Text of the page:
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Jordan Business (Editorial): The Cost of Labor

July 17, 2006  |  Share

The Cost of Labor

Jordan Business

Editorial

June 2006 Issue

A report released by the U.S.-based National Labor Committee (NLC) last month, alleging abuse in the Jordan's flourishing garment industry, should open our eyes to how we treat foreigners in all sectors of the economy.  Regardless if the report is exaggerated or not, (which, according to the Jordan Business' findings, it most likely is), it raises the issue of how Jordanians look at and treat foreign laborers, whether they are from China, Egypt, Sri Lanka or other parts of the Third World.

Cases of abuse are not limited to factories in the Qualifying Industrial Zones (QIZs).  Reports also come from homes, farms and schools, where employees are forced to work well over the legal 48 hours a week, wages are delayed or withheld, overtime is not compensated, and workers are generally treated as inferior beings.  These people come to Jordan specifically to earn a wage unachievable in their own countries, so what does this conduct say about us?

Yes, we acknowledge that sweatshop labor is a global problem, and exploitation of Third World workers by many corporations is no longer headline news.  But when we, as an Arab nation that purports to conduct itself according to a certain standard of morals, fail to observe basic levels of ethical treatment, this magazine believes that violators should be held to account.

No wonder, then, that Jordanians aren't interested in filling jobs in the garment industry, agriculture, construction and other blue-collar positions.  In some cases they lack a positive work ethic, preferring to sit rather than work, or they suffer from the infamous "culture of shame" which dogs some Jordanians into rejecting these types of jobs.  But it is also often the case that the pay and working conditions at these jobs are simply unacceptable by any standard, leading firms to import workers from overseas.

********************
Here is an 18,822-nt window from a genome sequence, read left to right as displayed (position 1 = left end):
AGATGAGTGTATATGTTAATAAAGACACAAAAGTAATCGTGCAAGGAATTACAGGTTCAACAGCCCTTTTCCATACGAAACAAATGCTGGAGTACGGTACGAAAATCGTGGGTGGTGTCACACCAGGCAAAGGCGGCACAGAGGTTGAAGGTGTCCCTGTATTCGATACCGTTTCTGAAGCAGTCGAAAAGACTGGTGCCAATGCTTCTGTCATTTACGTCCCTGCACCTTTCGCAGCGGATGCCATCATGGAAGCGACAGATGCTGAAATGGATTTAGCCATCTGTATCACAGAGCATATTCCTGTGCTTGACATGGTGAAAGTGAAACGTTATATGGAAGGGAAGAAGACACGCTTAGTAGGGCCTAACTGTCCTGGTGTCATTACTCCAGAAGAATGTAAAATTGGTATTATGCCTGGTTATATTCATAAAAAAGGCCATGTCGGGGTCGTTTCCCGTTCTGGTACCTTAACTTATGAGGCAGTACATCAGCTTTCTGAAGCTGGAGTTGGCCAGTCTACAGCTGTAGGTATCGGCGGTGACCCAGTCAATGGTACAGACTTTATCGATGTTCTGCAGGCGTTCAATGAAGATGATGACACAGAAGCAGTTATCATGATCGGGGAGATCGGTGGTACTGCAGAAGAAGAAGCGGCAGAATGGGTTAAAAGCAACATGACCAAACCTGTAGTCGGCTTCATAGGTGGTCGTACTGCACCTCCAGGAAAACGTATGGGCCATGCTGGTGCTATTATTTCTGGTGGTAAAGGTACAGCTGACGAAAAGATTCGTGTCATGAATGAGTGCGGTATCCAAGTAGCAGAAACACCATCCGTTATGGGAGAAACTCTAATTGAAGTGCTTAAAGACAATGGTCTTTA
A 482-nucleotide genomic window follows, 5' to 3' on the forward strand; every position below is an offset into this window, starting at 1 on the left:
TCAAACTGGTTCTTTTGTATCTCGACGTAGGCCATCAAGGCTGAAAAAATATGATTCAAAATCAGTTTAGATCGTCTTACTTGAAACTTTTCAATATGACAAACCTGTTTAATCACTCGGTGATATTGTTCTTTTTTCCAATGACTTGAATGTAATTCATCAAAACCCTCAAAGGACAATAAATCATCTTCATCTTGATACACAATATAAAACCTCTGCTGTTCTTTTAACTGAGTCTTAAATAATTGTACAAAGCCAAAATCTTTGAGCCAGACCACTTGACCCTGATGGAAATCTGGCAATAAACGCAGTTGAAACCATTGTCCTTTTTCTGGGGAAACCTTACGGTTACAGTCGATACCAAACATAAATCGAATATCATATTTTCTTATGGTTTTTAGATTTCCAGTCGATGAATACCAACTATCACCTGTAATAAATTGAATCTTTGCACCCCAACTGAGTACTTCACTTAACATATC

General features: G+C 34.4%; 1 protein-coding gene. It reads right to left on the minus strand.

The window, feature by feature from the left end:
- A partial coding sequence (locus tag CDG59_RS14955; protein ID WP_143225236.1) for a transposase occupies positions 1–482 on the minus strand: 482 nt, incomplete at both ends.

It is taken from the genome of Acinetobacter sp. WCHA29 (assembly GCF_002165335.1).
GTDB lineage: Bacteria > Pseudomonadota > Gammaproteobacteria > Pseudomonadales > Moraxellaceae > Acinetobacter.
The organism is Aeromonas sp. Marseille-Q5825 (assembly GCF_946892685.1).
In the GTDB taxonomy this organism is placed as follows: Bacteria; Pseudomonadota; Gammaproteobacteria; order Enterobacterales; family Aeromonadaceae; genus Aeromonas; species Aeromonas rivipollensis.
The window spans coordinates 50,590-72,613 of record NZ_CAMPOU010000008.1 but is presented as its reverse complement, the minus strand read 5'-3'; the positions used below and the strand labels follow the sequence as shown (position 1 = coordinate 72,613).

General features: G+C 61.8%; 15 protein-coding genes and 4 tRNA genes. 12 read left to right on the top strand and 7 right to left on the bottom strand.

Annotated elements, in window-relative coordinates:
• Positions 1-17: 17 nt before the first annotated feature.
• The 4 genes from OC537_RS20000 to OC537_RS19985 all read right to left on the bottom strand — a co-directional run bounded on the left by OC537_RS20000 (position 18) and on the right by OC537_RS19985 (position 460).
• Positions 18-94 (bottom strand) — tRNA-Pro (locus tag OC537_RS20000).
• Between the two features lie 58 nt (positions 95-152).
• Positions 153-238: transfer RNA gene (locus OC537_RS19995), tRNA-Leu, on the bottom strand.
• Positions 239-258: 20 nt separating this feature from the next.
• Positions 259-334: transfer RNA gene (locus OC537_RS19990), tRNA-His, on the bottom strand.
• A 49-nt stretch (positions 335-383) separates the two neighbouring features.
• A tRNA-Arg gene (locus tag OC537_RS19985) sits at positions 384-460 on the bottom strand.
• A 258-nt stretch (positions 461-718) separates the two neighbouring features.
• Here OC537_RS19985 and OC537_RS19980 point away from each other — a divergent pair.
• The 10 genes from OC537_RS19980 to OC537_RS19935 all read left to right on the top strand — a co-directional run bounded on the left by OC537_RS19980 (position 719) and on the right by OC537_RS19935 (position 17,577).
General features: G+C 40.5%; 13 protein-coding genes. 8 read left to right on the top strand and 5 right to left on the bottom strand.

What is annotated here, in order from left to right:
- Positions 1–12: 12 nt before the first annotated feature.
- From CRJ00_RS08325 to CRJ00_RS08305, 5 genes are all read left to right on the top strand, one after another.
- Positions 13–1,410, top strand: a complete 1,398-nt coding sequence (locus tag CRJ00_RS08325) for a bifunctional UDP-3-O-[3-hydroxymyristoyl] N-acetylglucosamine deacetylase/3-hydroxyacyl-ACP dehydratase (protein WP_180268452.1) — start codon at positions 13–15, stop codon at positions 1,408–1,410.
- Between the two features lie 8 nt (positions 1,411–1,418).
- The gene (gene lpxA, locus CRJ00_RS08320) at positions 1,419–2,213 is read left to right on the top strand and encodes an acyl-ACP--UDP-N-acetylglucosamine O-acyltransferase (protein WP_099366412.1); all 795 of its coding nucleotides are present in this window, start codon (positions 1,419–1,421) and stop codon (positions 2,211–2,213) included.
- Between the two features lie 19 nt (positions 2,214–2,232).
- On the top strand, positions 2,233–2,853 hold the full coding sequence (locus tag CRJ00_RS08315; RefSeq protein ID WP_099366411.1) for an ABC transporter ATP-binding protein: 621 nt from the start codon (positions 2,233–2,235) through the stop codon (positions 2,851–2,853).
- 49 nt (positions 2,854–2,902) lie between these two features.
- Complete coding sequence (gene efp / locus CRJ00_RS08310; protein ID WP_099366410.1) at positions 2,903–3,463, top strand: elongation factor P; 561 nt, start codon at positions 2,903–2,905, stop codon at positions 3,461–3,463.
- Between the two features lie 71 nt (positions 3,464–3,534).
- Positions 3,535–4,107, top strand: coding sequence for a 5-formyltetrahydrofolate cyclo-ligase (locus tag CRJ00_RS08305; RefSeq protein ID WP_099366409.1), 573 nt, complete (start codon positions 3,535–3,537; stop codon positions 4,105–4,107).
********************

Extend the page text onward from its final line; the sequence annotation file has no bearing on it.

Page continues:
The Ministry of Labor (MoL) last month raised the minimum wage to JD110, certainly a step in the right direction in attracting Jordanians.  If the MoL does regulate the workplace, ensuring that basic rights for workers are guaranteed, then perhaps we will find more Jordanians in these sectors.  Rewarding good employers may help weed out those with unfair practices.  The other key issue is training.  The ministry has launched several training initiatives, but so far it seems we are not succeeding in adequately preparing Jordanians for the thousands of potential jobs available.  To fill jobs, Jordanians must possess the right skills and be trained in appropriate disciplines.  This is not the government's responsibility alone.  The private sector also has to step up to the plate, and Jordanians themselves have to change their attitudes towards work.

Ghadeer Taher

Editor-in-Chief

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